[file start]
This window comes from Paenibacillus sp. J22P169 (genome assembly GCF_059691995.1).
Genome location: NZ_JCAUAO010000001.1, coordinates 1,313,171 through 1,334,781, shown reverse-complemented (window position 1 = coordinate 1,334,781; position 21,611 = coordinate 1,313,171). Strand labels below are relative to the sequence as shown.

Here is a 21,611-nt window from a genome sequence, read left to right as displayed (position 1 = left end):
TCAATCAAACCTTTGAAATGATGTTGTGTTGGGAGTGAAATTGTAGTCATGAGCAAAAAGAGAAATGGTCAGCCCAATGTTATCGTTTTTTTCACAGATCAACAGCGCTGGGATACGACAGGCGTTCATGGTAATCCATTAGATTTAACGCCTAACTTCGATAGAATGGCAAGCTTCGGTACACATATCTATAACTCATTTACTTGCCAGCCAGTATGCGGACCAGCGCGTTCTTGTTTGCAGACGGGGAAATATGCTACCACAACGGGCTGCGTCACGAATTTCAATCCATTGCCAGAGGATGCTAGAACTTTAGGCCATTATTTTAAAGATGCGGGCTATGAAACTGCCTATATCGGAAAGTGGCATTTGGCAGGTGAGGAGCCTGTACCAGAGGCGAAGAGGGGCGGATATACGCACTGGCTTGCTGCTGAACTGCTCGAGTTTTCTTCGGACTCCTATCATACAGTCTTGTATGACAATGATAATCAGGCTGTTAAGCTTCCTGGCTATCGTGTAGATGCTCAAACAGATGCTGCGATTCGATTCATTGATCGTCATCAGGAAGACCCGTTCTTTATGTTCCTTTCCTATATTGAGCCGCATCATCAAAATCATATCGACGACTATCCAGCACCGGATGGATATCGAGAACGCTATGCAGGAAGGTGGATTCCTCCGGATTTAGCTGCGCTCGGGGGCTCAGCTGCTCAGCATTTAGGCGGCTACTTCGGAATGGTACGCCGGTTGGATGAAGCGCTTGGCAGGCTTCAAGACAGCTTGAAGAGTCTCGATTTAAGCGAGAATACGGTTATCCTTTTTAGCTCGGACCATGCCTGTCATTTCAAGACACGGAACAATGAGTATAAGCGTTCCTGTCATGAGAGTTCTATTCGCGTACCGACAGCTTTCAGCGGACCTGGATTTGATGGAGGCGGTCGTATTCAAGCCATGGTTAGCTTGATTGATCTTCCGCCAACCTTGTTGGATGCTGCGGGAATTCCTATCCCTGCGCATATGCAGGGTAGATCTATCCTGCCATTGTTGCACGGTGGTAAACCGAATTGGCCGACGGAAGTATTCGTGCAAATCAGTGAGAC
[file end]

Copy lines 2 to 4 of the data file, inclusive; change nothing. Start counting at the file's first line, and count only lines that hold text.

Genome location: NZ_JCAUAO010000001.1, coordinates 1,313,171 through 1,334,781, shown reverse-complemented (window position 1 = coordinate 1,334,781; position 21,611 = coordinate 1,313,171). Strand labels below are relative to the sequence as shown.

Here is a 21,611-nt window from a genome sequence, read left to right as displayed (position 1 = left end):
TCAATCAAACCTTTGAAATGATGTTGTGTTGGGAGTGAAATTGTAGTCATGAGCAAAAAGAGAAATGGTCAGCCCAATGTTATCGTTTTTTTCACAGATCAACAGCGCTGGGATACGACAGGCGTTCATGGTAATCCATTAGATTTAACGCCTAACTTCGATAGAATGGCAAGCTTCGGTACACATATCTATAACTCATTTACTTGCCAGCCAGTATGCGGACCAGCGCGTTCTTGTTTGCAGACGGGGAAATATGCTACCACAACGGGCTGCGTCACGAATTTCAATCCATTGCCAGAGGATGCTAGAACTTTAGGCCATTATTTTAAAGATGCGGGCTATGAAACTGCCTATATCGGAAAGTGGCATTTGGCAGGTGAGGAGCCTGTACCAGAGGCGAAGAGGGGCGGATATACGCACTGGCTTGCTGCTGAACTGCTCGAGTTTTCTTCGGACTCCTATCATACAGTCTTGTATGACAATGATAATCAGGCTGTTAAGCTTCCTGGCTATCGTGTAGATGCTCAAACAGATGCTGCGATTCGATTCATTGATCGTCATCAGGAAGACCCGTTCTTTATGTTCCTTTCCTATATTGAGCCGCATCATCAAAATCATATCGACGACTATCCAGCACCGGATGGATATCGAGAACGCTATGCAGGAAGGTGGATTCCTCCGGATTTAGCTGCGCTCGGGGGCTCAGCTGCTCAGCATTTAGGCGGCTACTTCGGAATGGTACGCCGGTTGGATGAAGCGCTTGGCAGGCTTCAAGACAGCTTGAAGAGTCTCGATTTAAGCGAGAATACGGTTATCCTTTTTAGCTCGGACCATGCCTGTCATTTCAAGACACGGAACAATGAGTATAAGCGTTCCTGTCATGAGAGTTCTATTCGCGTACCGACAGCTTTCAGCGGACCTGGATTTGATGGAGGCGGTCGTATTCAAGCCATGGTTAGCTTGATTGATCTTCCGCCAACCTTGTTGGATGCTGCGGGAATTCCTATCCCTGCGCATATGCAGGGTAGATCTATCCTGCCATTGTTGCACGGTGGTAAACCGAATTGGCCGACGGAAGTATTCGTGCAAATCAGTGAGAC